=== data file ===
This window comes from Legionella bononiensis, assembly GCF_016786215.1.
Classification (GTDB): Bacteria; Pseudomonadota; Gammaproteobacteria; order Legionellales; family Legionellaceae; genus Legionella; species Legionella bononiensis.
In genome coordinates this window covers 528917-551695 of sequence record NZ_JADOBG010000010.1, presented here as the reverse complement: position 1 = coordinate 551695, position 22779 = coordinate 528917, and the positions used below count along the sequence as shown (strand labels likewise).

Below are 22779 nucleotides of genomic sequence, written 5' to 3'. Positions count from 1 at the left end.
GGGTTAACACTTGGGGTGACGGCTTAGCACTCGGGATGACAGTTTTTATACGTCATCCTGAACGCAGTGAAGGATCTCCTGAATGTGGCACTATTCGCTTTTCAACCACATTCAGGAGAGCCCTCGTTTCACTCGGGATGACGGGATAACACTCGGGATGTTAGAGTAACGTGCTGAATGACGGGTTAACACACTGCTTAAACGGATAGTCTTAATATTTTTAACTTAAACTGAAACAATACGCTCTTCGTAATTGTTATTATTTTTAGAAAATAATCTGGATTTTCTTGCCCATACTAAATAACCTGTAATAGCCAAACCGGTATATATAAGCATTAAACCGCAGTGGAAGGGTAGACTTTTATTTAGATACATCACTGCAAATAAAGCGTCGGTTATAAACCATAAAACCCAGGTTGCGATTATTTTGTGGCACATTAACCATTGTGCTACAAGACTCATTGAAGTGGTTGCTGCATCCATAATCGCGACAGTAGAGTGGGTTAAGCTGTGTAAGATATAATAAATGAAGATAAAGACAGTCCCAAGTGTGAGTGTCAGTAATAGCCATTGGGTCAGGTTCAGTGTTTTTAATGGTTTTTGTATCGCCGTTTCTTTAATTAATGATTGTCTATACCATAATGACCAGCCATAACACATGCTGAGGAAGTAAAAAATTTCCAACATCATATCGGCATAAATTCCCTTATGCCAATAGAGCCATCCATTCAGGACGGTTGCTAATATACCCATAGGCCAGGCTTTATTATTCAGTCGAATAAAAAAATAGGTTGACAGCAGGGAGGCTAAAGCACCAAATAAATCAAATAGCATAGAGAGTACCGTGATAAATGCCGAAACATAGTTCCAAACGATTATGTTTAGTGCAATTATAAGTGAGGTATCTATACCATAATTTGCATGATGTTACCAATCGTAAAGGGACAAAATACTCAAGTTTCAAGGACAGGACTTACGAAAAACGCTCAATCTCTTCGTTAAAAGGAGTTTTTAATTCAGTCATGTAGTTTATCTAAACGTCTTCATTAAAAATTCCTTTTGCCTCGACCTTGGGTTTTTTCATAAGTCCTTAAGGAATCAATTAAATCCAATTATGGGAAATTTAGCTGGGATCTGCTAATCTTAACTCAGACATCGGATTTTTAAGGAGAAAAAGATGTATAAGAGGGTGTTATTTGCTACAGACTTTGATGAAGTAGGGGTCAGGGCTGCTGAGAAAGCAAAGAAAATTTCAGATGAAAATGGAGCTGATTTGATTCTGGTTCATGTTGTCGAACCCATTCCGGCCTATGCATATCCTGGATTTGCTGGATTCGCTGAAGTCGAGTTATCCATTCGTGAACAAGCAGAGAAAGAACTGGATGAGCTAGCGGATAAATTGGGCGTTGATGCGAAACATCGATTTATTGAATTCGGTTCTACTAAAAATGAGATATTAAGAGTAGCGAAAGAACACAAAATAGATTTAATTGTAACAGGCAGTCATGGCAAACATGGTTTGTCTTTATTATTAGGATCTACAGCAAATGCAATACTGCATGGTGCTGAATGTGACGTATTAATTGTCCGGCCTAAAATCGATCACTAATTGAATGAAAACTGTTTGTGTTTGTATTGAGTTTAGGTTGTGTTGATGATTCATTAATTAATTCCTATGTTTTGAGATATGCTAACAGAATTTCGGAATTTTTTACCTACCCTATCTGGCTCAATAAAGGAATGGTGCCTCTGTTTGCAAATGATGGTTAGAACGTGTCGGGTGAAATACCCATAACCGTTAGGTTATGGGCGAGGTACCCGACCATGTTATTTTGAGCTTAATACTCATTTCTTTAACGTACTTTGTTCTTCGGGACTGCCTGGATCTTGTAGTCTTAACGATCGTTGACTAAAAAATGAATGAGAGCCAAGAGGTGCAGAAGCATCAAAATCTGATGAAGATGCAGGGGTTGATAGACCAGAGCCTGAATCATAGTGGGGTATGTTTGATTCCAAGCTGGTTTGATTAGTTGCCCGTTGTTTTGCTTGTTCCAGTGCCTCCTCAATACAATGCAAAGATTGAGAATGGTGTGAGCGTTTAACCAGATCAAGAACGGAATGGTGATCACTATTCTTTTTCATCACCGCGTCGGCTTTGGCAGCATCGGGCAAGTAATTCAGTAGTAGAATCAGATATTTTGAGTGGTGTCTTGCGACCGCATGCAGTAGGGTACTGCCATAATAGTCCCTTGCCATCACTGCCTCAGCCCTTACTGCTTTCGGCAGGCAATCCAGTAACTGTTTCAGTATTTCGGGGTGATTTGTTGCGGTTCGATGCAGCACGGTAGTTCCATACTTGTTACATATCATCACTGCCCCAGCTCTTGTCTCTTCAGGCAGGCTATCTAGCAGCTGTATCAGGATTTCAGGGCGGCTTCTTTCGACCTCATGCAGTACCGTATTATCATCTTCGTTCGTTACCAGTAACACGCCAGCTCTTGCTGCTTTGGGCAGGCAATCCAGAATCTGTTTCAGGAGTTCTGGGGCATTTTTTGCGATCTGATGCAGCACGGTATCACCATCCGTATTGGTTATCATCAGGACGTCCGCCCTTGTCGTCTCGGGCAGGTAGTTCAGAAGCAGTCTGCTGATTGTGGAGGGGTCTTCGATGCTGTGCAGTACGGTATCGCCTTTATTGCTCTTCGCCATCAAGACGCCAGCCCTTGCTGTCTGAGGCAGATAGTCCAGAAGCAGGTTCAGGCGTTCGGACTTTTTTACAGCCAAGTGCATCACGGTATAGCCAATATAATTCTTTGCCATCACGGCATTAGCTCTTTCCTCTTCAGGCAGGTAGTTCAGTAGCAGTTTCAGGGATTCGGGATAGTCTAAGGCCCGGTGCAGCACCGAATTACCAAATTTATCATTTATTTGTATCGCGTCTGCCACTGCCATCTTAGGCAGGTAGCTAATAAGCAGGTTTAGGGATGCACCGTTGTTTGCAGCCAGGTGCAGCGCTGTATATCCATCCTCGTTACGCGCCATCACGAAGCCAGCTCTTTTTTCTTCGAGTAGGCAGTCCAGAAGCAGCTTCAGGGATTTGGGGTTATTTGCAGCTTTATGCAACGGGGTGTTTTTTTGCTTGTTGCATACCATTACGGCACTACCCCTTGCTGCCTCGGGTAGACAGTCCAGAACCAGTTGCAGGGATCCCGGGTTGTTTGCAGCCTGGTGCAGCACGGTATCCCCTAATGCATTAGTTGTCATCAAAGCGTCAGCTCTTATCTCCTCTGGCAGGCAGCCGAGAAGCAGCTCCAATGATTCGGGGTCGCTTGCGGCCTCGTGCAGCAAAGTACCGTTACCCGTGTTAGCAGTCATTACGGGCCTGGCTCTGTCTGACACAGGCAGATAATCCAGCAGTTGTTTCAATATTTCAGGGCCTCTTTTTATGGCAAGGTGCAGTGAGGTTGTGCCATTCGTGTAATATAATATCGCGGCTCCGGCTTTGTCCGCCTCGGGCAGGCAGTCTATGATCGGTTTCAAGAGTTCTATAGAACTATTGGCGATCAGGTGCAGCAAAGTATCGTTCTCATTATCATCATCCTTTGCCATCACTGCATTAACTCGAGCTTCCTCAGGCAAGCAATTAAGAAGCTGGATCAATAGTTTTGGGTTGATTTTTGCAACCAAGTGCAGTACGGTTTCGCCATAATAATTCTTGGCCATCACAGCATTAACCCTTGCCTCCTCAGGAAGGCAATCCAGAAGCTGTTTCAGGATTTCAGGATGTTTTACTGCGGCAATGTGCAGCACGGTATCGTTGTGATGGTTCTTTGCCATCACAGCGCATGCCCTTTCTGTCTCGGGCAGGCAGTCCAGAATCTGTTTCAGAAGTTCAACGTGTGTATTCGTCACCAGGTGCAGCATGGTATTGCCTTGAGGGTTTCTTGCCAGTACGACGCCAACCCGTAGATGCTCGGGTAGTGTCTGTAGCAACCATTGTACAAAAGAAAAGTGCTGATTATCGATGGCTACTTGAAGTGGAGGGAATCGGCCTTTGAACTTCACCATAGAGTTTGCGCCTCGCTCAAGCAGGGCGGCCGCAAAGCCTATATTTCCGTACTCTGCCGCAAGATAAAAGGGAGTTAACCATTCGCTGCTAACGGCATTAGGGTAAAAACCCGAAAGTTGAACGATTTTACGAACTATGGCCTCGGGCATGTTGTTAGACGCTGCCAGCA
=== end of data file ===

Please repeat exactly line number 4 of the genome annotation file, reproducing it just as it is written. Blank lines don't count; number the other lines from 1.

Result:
Below are 22779 nucleotides of genomic sequence, written 5' to 3'. Positions count from 1 at the left end.